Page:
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Fighting for Britain?

Negotiating Identities in Britain During the Second World War

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Wendy Ugolini and Juliette Pattinson

This edited collection focuses on the negotiation of national, geographic and cultural identities during the Second World War among the constituent countries of the United Kingdom. Adopting a four nations approach, it contributes to our understanding of how pluralistic identities within the multinational state of Britain informed the functioning of Britishness during the conflict. In particular, it explores the ways in which Wales, Scotland and England related to the overarching concept of Britishness and analyses the relationships between Britain and the island of Ireland. This volume addresses wartime Britain as both a site of cultural contestation and of shared experience, exploring what «fighting for Britain» meant for those who served in the British armed forces as well as for those who did not fight in active combatant roles.
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BRITISH IDENTITIES SINCE 1707

The historiography of British identities has flourished since the mid-1970s, spurred on by increasing national consciousness in England, Scotland, Wales and Northern Ireland, and since 1997 by devolution. Historians and other academics have become increasingly aware that identities in the British Isles have been fluid and that interactions between the different parts of the British Isles have been central to historical developments since, and indeed before, the Act of Union between England and Scotland in 1707.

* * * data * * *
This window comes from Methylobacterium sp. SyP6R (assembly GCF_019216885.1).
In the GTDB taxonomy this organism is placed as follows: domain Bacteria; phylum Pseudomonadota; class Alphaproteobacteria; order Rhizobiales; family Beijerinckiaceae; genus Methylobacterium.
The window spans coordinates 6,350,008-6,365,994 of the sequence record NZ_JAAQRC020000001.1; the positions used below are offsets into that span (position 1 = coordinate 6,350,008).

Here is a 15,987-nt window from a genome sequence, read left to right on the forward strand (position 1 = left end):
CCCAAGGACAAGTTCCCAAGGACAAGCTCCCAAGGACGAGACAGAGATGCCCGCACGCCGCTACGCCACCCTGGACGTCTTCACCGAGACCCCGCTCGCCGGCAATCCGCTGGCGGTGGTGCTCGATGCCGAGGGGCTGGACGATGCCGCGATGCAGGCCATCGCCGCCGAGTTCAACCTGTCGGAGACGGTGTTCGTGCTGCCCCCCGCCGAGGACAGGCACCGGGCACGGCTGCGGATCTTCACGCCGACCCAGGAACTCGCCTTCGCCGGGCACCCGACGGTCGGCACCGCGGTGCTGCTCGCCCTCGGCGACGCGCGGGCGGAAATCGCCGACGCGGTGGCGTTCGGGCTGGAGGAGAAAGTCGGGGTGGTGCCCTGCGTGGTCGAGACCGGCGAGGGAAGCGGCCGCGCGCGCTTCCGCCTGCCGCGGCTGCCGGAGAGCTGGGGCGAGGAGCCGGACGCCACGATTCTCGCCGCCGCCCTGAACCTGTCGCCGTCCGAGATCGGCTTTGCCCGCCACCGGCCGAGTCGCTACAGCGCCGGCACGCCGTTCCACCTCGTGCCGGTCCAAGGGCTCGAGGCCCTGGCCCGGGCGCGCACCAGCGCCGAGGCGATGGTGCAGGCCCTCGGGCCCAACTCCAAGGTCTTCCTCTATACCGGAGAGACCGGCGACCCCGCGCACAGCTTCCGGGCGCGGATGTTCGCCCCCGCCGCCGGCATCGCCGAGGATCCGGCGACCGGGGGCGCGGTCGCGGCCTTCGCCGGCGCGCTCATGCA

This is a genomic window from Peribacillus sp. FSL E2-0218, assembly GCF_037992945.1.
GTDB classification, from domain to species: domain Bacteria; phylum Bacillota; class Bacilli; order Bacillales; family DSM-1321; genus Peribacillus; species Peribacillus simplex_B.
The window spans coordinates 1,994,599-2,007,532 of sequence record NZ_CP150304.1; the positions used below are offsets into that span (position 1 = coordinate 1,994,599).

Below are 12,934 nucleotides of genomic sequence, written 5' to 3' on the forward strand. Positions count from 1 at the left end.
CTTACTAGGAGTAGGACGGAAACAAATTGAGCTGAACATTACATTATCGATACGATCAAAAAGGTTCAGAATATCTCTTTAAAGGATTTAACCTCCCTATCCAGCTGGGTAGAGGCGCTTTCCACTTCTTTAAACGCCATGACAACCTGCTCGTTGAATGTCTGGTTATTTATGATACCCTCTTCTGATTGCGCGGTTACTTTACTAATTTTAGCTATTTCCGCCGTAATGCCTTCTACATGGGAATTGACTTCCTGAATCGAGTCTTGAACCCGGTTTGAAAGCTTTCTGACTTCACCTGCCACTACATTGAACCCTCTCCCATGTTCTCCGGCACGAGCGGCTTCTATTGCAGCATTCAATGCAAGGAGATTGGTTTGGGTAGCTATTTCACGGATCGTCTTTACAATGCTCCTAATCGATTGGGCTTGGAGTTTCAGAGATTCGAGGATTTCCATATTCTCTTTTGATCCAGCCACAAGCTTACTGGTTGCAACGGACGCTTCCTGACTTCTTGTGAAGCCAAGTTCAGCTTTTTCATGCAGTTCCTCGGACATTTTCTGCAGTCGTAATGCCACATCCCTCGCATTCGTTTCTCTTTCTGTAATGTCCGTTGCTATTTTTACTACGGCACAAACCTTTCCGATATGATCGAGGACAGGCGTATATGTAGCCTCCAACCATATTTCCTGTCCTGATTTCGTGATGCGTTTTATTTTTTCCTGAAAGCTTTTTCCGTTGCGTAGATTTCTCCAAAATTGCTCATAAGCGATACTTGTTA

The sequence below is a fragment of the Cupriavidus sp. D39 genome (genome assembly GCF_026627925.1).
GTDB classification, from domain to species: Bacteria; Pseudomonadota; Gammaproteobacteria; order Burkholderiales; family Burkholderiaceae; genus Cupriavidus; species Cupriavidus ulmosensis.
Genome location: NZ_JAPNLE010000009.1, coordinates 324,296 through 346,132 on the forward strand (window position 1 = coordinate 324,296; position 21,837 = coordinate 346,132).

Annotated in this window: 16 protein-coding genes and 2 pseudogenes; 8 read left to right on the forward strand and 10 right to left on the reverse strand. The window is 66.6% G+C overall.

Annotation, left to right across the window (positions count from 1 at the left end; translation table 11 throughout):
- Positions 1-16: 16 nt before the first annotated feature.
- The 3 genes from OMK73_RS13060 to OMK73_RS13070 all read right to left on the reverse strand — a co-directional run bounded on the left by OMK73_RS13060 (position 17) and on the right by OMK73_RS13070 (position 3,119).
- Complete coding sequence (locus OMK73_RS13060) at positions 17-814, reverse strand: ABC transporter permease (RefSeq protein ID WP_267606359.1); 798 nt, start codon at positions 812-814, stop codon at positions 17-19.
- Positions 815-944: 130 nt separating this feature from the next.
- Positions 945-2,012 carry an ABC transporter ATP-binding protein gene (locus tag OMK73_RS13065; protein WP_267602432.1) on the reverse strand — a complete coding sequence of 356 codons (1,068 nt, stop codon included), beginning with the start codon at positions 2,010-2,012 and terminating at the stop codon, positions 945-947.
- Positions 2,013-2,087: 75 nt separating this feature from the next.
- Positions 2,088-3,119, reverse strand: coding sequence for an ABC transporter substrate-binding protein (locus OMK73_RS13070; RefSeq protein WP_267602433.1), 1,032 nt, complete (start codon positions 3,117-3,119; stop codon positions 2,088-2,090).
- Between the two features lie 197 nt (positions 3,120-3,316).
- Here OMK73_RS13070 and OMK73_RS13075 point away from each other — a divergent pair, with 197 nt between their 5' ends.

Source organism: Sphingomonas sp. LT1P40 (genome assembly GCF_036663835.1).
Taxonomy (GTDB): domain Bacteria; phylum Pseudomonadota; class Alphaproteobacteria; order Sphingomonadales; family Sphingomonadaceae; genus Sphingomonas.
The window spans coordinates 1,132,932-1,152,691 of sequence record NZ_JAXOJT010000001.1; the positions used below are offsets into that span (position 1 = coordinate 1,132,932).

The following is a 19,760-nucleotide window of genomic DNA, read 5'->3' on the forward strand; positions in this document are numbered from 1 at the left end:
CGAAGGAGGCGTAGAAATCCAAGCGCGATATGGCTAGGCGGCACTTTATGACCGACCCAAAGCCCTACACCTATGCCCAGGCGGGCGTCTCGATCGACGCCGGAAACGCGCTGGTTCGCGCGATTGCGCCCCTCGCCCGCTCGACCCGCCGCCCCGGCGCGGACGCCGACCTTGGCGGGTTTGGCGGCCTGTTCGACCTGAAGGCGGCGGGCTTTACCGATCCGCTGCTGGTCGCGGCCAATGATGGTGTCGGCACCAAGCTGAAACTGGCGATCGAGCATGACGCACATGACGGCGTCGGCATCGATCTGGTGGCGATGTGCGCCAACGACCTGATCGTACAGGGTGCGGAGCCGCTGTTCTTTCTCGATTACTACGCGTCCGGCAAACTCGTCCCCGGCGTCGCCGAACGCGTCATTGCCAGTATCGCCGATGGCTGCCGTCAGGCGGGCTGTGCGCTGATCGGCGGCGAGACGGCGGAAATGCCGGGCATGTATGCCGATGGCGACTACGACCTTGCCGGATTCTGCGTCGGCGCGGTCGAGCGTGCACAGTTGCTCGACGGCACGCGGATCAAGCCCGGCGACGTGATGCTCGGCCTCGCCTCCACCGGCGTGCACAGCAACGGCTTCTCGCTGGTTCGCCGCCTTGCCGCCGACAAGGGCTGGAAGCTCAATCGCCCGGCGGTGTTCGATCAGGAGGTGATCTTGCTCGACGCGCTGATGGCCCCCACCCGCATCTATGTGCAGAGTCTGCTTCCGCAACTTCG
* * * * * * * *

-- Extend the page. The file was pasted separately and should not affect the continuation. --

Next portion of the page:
This series seeks to encourage exploration of identities of place in the British Isles since the early eighteenth century, including intersections between competing and complementary identities such as region and nation. The series also advances discussion of other identities such as class, gender, religion, politics, ethnicity and culture when these are geographically located and positioned. While the series is historical, it welcomes cross- and interdisciplinary approaches to the study of British identities.

‘British Identities since 1707’ examines the unity and diversity of the British Isles, developing consideration of the multiplicity of negotiations that have taken place in such a multinational and multi-ethnic group of islands. It will include discussions of nationalism(s), of Britishness, Englishness, Scottishness, Welshness and Irishness, as well as ‘regional’ identities including, for example, those associated with Cornwall, the Gàidhealtachd region in Scotland and Gaeltacht areas in Ireland. The series will encompass discussions of relations with continental Europe and the United States, with ethnic and immigrant identities and with other...

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